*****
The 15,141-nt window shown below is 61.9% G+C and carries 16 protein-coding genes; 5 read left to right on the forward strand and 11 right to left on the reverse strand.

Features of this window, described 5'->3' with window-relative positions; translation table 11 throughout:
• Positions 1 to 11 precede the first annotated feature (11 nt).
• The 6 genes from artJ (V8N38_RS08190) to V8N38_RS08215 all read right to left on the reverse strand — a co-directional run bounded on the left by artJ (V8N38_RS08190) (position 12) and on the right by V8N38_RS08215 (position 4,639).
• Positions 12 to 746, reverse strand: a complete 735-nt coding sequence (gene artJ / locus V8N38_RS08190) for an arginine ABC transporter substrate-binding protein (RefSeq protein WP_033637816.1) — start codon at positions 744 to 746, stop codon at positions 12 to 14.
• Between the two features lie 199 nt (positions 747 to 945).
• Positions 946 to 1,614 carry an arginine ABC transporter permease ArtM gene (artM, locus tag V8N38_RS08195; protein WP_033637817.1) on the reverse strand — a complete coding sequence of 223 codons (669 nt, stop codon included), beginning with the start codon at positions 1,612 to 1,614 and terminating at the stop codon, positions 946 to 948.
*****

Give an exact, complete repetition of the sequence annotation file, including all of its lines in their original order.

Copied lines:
The 15,141-nt window shown below is 61.9% G+C and carries 16 protein-coding genes; 5 read left to right on the forward strand and 11 right to left on the reverse strand.

Features of this window, described 5'->3' with window-relative positions; translation table 11 throughout:
• Positions 1 to 11 precede the first annotated feature (11 nt).
• The 6 genes from artJ (V8N38_RS08190) to V8N38_RS08215 all read right to left on the reverse strand — a co-directional run bounded on the left by artJ (V8N38_RS08190) (position 12) and on the right by V8N38_RS08215 (position 4,639).
• Positions 12 to 746, reverse strand: a complete 735-nt coding sequence (gene artJ / locus V8N38_RS08190) for an arginine ABC transporter substrate-binding protein (RefSeq protein WP_033637816.1) — start codon at positions 744 to 746, stop codon at positions 12 to 14.
• Between the two features lie 199 nt (positions 747 to 945).
• Positions 946 to 1,614 carry an arginine ABC transporter permease ArtM gene (artM, locus tag V8N38_RS08195; protein WP_033637817.1) on the reverse strand — a complete coding sequence of 223 codons (669 nt, stop codon included), beginning with the start codon at positions 1,612 to 1,614 and terminating at the stop codon, positions 946 to 948.